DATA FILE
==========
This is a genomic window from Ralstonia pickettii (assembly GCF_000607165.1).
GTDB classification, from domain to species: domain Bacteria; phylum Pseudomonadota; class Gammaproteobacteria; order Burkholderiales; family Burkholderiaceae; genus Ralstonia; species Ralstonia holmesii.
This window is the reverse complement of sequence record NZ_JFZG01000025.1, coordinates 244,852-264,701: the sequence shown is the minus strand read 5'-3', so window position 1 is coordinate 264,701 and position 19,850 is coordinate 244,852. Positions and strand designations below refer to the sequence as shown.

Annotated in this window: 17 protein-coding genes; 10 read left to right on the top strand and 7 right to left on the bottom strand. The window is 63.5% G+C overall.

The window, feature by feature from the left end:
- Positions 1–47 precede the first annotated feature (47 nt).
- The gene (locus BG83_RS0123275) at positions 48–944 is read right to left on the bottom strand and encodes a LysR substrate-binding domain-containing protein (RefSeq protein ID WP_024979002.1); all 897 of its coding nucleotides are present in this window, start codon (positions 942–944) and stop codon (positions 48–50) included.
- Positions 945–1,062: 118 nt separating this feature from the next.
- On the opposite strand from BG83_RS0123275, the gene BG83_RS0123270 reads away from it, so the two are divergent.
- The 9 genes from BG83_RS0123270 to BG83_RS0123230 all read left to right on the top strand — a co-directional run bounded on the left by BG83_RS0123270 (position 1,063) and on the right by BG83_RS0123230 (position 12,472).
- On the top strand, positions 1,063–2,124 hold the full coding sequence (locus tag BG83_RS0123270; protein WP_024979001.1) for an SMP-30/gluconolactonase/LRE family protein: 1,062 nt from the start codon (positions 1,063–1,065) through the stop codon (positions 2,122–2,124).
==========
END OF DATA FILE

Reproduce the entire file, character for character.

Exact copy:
This is a genomic window from Ralstonia pickettii (assembly GCF_000607165.1).
GTDB classification, from domain to species: domain Bacteria; phylum Pseudomonadota; class Gammaproteobacteria; order Burkholderiales; family Burkholderiaceae; genus Ralstonia; species Ralstonia holmesii.
This window is the reverse complement of sequence record NZ_JFZG01000025.1, coordinates 244,852-264,701: the sequence shown is the minus strand read 5'-3', so window position 1 is coordinate 264,701 and position 19,850 is coordinate 244,852. Positions and strand designations below refer to the sequence as shown.

Annotated in this window: 17 protein-coding genes; 10 read left to right on the top strand and 7 right to left on the bottom strand. The window is 63.5% G+C overall.

The window, feature by feature from the left end:
- Positions 1–47 precede the first annotated feature (47 nt).
- The gene (locus BG83_RS0123275) at positions 48–944 is read right to left on the bottom strand and encodes a LysR substrate-binding domain-containing protein (RefSeq protein ID WP_024979002.1); all 897 of its coding nucleotides are present in this window, start codon (positions 942–944) and stop codon (positions 48–50) included.
- Positions 945–1,062: 118 nt separating this feature from the next.
- On the opposite strand from BG83_RS0123275, the gene BG83_RS0123270 reads away from it, so the two are divergent.
- The 9 genes from BG83_RS0123270 to BG83_RS0123230 all read left to right on the top strand — a co-directional run bounded on the left by BG83_RS0123270 (position 1,063) and on the right by BG83_RS0123230 (position 12,472).
- On the top strand, positions 1,063–2,124 hold the full coding sequence (locus tag BG83_RS0123270; protein WP_024979001.1) for an SMP-30/gluconolactonase/LRE family protein: 1,062 nt from the start codon (positions 1,063–1,065) through the stop codon (positions 2,122–2,124).